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Bitcoin vs. Ethereum: Which Is a Better Buy?

It is not surprising that investors are interested in cryptocurrencies. They are among the best performing asset classes this year. And the crypto community has rallied around the emerging asset class, arguing that cryptocurrency is the next big thing in finance.

The bitcoin was first traded in 2009. At the time, you could buy one of the new digital tokens for less than 1 cent. Prices rise and fall – albeit with many fluctuations over the years – and as of October 19, the bitcoin was close to its all-time high of over $ 60,000.

Ethereum debuted in 2015 at less than $3 and soared to more than $1,400 by 2018. At the time of this writing, Ethereum traded at more than $3,800.

By comparison, General Electric Co. (ticker: GE) shares were just under $3 in 1995, adjusting for dividends and stock splits since then. Today, it goes for about $104.

Although they are the two largest cryptocurrencies in terms of market capitalization, the similarities are more or less the same. Bitcoin and Ethereum are completely different animals, developed for different reasons and with different internal dynamics.

But enough history – investors want to know which is the better buy: Bitcoin or Ethereum? Here is a brief overview of some of the biggest considerations for investing in each cryptocurrency.


De facto cryptocurrency leader, no other coin comes close to bitcoin, which trades under BTC. The bitcoin market cap now exceeds 1 trillion. The total market cap for all cryptocurrencies is about ً 2.5 trillion, and the second most valuable digital currency is Ethereum, with a market value of 450 billion.

Here are some important things that investors should know about BTC in the BTC vs. Ethereum investment debate:

1. It has the highest attention from large investors. The Winklevoss twins, the famous Harvard alumni who claim Mark Zuckerberg stole their idea for Facebook Inc. (FB), famously tried to start a Bitcoin exchange-traded fund, but they were rebuffed by the U.S. Securities and Exchange Commission.

Crypto has been expanding as a widely accepted asset in the investing community. There has been a growing appetite for crypto investments from individual and institutional investors alike. This interest is only set to increase, as the SEC recently approved the first Bitcoin futures ETFs to go to market.

2. It has relative stability, simplicity and acceptance. A decentralized currency, beyond the grasp of the Federal Reserve or any other central bank and with a predefined maximum supply, is an attractive concept with which people worldwide can resonate. And in the case of Bitcoin, the market’s high opinions of that concept have been thoroughly tested and validated over time.

“Bitcoin is a rare digital currency and a store of value. While still fluctuating, it is one of the most stable cryptocurrencies, with the longest history, and the most over the last 10 years. Has been a consistent and well-performing investment asset for years, “says Steve Earlich, CEO and co-founder of Voyager Digital, a cryptocurrency broker.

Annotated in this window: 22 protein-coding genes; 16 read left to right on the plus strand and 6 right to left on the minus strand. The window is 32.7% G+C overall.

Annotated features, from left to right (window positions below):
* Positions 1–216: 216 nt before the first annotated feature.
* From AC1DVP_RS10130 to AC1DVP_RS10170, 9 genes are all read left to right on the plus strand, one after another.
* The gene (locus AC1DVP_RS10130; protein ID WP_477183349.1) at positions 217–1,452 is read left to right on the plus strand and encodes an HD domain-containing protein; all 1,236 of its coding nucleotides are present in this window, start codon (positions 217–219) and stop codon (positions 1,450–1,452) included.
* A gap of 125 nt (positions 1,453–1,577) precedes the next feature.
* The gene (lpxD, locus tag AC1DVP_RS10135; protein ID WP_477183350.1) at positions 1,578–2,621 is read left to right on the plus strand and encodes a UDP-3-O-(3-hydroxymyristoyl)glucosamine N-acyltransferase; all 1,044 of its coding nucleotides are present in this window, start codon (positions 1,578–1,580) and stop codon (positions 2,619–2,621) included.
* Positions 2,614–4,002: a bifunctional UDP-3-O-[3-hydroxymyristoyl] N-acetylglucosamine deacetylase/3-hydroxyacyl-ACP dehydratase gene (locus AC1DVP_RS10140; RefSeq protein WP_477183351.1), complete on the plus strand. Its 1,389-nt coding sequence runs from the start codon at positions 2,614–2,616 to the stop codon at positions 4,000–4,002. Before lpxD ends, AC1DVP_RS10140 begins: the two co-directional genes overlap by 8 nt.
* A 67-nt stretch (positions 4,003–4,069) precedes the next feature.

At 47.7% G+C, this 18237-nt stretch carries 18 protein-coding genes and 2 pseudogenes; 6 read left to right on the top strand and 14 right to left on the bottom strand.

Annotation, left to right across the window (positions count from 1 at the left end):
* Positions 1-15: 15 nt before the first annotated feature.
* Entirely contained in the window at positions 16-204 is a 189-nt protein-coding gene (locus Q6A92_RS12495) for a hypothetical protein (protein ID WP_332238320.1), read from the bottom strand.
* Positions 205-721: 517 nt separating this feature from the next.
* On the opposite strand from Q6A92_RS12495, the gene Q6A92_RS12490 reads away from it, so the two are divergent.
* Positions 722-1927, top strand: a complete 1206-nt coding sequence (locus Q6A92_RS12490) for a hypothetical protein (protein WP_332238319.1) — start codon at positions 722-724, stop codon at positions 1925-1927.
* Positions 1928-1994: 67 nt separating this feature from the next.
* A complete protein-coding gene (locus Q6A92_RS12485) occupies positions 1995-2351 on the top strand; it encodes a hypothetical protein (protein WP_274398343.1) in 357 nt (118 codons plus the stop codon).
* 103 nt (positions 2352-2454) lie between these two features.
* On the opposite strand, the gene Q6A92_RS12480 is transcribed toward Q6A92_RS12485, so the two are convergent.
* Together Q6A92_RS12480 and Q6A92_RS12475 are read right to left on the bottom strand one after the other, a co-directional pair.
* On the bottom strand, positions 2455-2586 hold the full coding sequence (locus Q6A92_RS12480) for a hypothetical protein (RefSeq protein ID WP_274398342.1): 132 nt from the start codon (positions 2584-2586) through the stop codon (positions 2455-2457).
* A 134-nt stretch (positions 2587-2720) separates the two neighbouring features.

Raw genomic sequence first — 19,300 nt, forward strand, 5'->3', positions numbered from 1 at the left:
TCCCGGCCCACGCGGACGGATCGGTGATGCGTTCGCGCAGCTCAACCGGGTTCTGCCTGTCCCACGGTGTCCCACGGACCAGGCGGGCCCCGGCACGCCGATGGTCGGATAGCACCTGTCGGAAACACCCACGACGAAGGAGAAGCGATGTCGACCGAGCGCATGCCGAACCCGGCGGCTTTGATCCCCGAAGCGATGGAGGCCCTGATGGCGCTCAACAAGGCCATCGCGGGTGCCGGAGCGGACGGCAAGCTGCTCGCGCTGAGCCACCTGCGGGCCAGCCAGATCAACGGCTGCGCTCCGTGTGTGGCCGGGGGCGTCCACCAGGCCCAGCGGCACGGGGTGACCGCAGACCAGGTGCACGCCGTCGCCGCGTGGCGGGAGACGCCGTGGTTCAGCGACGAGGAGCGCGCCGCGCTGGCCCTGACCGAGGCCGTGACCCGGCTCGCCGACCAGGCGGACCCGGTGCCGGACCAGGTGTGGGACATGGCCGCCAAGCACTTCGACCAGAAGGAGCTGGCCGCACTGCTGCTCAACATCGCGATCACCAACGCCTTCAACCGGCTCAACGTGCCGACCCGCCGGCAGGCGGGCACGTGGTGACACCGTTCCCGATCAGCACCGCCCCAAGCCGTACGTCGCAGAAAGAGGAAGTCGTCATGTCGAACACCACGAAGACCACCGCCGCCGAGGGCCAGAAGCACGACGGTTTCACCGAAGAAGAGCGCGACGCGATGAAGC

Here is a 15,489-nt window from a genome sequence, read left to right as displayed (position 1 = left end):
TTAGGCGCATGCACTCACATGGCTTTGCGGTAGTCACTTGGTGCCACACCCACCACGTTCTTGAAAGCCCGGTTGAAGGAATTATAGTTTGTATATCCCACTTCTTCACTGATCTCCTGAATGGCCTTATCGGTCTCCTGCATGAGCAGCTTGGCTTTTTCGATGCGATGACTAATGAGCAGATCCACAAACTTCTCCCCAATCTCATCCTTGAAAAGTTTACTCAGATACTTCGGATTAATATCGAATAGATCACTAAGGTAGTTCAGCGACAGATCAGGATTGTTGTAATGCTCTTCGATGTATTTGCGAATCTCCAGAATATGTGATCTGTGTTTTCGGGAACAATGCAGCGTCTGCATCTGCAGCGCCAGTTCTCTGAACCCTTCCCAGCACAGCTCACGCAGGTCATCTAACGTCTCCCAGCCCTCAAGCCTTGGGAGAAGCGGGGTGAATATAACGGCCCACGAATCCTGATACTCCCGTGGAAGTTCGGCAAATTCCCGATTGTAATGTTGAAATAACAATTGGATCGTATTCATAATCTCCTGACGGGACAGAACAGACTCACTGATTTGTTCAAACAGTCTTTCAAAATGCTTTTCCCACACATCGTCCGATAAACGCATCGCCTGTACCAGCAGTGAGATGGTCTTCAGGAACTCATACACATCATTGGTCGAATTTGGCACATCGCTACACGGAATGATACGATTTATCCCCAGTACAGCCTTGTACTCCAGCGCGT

Alex Edelman, CEO and co-founder of Lovely, First Bitcoin Review

3. There is limited supply. There will only ever be 21 million bitcoins. That known limit to global supply is a core reason some investors consider the cryptocurrency akin to digital gold. Unlike gold, however, newly discovered reserves aren’t possible, and nearly 90% of bitcoins, or 18.6 million, have already been mined.


1. Ethereum has a different goal than Bitcoin. The two leading cryptocurrencies have drastically different use cases and goals, with Ethereum operating as a decentralized network on top of which applications can be built. Many cryptocurrency tokens are actually issued over the Ethereum network.

“When people compare Bitcoin and Ethereum, it’s a bit like comparing gold with electricity. They are both valuable but have very different uses,” Adelman says. “Ethereum is infrastructure. It is a blockchain that is in the early days but has the potential to revolutionize finance and technology.”

The ability to use the Ethereum platform to change the way mortgage transfers, securities trading and many other fields work has helped bring about its next characteristic.

2. There is more development. Naturally, because Ethereum’s utility is limited only by the ingenuity of the world’s developers, there’s more activity surrounding the platform. Technically, the cryptocurrency used to facilitate Ethereum transactions is called “ether,” but it’s popularly referred to as ethereum.

Either way, the number of Ethereum-related repositories on the developer platform Github is 263, to Bitcoin’s four.

Repositories are similar to project folders where developers collaborating through Github can access project information.

3. There’s a fundamental change in how blocks are created. Instead of miners with the most computing power having the greatest advantage in successfully creating new tokens, those with the largest ownership stakes are now granted that right.

“Ethereum has been updated to mint new ETH through a process called proof of stake (PoS),” says Daniel Polotsky, CEO and founder of CoinFlip, a Bitcoin ATM operator. “With PoS, users are required to put up collateral, or a ‘stake’ in the form of ETH to become a validator on the network. So the more ETH that is staked, the higher the value because there are fewer ETH in circulation,” Polotsky explains.

“In addition, proof of stake removes the costs associated with mining such as electricity and hardware costs, meaning that fewer ETH will be sold by miners. Instead, these ETH will be staked, driving up the value even further,” Polotsky says.


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